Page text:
What do you say?  Buffet.

Dinner at home,  dishes should be passed counter-clockwise flow. Salt and pepper should be passed together. 

Table Manners – Part of Evolution 

Table manners were designed to keep people from scarfing food down like animals. I never knew the reason was evolution-based.  If you think about it, it does make sense.

‘One of the most important things to keep in mind is that you should never call attention to yourself by blatantly breaking the rules set by society.’ 

Whoever wrote this has never seen “Saturday Night Fever.”

Below there are lists and pictures of more etiquette, but let’s run away from that for a minute.

Food You Can Eat With Your Fingers

Let’s go outside the burgers, fajitas and shrimp.  Here are some that may not be your first guesses:

  • Asparagus
  • Artichokes (This one is probably on your list; I just like them)
  •  Curry-based food most associated with India
  • Ethiopian food 
  • Most Moroccan food
  • Gatsbys
  •  South Africa has a couple
    •  Kota – make a hole in bread, fill it with what you like and walk around with it.
    • Pap and Vleis – It is like a polenta that you roll into a ball and dip into a porridge or stew
  •  This link is to some cool recipes of finger food recipes.
  •  State Fairs –

Some International Unique Manners – Few Utensils Needed


In Thailand, don’t put food in your mouth with a fork. Instead, when eating a dish with cooked rice, use your fork only to push food onto your spoon. Some Thai dishes are eaten with the hands id they have “sticky” rice.  If something doesn’t have rice you can use a fork. Thai people also have rules for when to use chop sticks.

In Japan, never stick your chopsticks upright in your rice.
Between bites, your chopsticks should be placed together in front of you, parallel to the edge of the table.  During funerals in Japan, the rice bowl of the deceased is placed before their coffin…with their chopsticks upright in the rice.  Guess they are implying rules no longer apply?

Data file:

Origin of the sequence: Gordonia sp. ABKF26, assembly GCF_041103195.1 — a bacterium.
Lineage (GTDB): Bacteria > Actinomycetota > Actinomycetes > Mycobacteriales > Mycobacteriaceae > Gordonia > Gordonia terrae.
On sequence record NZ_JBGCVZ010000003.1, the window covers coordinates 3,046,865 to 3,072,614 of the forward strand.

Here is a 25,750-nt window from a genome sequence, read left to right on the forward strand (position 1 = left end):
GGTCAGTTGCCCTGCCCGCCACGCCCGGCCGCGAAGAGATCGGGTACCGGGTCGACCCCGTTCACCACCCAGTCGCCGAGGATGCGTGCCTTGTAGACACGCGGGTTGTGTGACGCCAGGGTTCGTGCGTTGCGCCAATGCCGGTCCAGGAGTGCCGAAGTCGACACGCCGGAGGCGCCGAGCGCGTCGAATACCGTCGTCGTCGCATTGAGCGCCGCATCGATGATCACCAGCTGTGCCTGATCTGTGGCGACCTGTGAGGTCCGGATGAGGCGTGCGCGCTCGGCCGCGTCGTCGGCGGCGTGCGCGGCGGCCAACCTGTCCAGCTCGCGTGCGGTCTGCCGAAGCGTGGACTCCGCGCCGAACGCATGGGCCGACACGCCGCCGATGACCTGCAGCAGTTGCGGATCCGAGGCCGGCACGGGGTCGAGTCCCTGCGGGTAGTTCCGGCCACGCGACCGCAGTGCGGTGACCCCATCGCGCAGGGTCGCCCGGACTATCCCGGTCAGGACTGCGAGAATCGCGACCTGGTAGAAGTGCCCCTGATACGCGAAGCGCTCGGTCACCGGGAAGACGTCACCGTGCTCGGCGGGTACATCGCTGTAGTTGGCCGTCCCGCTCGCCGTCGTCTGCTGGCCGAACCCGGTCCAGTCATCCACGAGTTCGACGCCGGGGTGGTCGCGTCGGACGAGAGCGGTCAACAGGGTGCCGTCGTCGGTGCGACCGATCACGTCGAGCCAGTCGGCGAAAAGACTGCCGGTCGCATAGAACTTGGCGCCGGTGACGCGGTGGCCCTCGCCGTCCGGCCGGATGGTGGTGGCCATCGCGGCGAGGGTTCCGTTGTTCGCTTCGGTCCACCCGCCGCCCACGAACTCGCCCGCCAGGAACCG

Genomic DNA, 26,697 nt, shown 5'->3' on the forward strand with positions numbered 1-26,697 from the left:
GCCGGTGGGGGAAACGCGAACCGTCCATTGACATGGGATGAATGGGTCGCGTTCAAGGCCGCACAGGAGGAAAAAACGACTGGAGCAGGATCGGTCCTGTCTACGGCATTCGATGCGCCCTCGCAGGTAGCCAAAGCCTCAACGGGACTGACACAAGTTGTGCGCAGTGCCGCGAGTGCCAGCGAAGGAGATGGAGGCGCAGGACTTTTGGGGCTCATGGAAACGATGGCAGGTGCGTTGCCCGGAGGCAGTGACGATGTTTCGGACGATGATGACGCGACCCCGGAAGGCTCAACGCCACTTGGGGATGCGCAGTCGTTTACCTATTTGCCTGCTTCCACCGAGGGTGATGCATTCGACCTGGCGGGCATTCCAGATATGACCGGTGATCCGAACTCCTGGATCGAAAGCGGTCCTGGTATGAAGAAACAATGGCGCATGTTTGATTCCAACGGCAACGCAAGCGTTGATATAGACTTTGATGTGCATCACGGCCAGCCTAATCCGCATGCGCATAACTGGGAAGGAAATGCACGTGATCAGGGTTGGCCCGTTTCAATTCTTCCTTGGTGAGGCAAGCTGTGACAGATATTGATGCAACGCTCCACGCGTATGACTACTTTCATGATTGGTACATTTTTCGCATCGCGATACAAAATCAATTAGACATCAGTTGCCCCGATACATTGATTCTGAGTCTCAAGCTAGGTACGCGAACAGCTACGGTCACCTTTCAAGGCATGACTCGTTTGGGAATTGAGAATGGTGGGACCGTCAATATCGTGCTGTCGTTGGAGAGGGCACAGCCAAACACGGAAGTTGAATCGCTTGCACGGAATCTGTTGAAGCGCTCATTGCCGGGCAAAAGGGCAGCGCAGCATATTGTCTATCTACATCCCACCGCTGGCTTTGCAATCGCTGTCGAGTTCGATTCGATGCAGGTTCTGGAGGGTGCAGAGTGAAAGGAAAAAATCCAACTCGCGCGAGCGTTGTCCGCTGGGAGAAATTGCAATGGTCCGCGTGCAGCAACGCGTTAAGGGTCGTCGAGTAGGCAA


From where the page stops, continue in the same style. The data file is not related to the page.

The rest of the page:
In China, don’t flip the fish.
Although you might be used to flipping over a whole fish once you’ve finished one side, don’t — at least when you’re in China, especially southern China and Hong Kong. That’s because flipping the fish is “bad luck.” It is like saying that the fisherman’s boat is going to capsize. The most superstitious will leave the bottom part untouched, while others will pull off the bone itself to get to the bottom.
In Korea, if an older person offers you a drink, lift your glass to receive it with both hands.
Doing so is a sign of respect for elders, an important tenet of Korean culture. After receiving the pour with both hands, you should turn your head away and take a discreet sip. Also, don’t start eating until the elder does.
In Italy, only drink a cappuccino before noon.
  • Some Italians say that a late-day cappuccino upsets your stomach, others that it’s a replacement for a meal.
  • Don’t ask for parmesan for your pizza — or any other time it’s not explicitly offered.  Putting parmigiano on pizza is seen as a sin.  And many pasta dishes in Italy aren’t meant for parmesan: In Rome, the traditional cheese is pecorino.
In Britain, always pass the port to the left.
It’s unclear why passing port on the left is so important.  It may have to do with naval tradition of left side of the boat. Regardless, passing the decanter to the right is a big mistake. So is not passing it at all.  In essence, don’t bogart the port.
In France, don’t eat your bread as an appetizer before the meal.
Instead, eat it with your food or, especially, to the cheese course at the end of the meal. Placing bread directly on the table and not on a plate is preferred.  Viva le France.
Northern Eurasia
Never mix — or turn down — vodka in Russia.
The beverage is always drunk neat — and no, not even with ice. Adding anything is seen as polluting the drink’s purity (unless the mixer is beer, which produces a formidable beverage known as yorsh). And, when you’re offered the drink it’s a sign of trust and friendship.  So never turn it down.  A drink can be offered at any time of day. Again, I may have known a guy who has had Vodka very early in the day.
At a traditional feast in Georgia, it’s rude to sip your wine. You down the whole glass at once after a toast.  If there glasses weren’t small, I’d think I once had a lot of friends from Georgia.
Middle East
When drinking coffee with Bedouins in the Middle East, shake the cup at the end.
Typically, anyone Bedouin will continue to pour you more coffee unless you shake the cup. 
In the Middle East, India and parts of Africa, don’t eat with your left hand.
In South India, you shouldn’t even touch the plate with your left hand while eating. That’s largely because the left hand is associated with, um, hinny buns functions, so it’s considered to be dirty. In fact, says Allen, don’t even pass important documents with your left hand.  Ick, Ick, Ick.
South America
In Brazil, play your tokens wisely.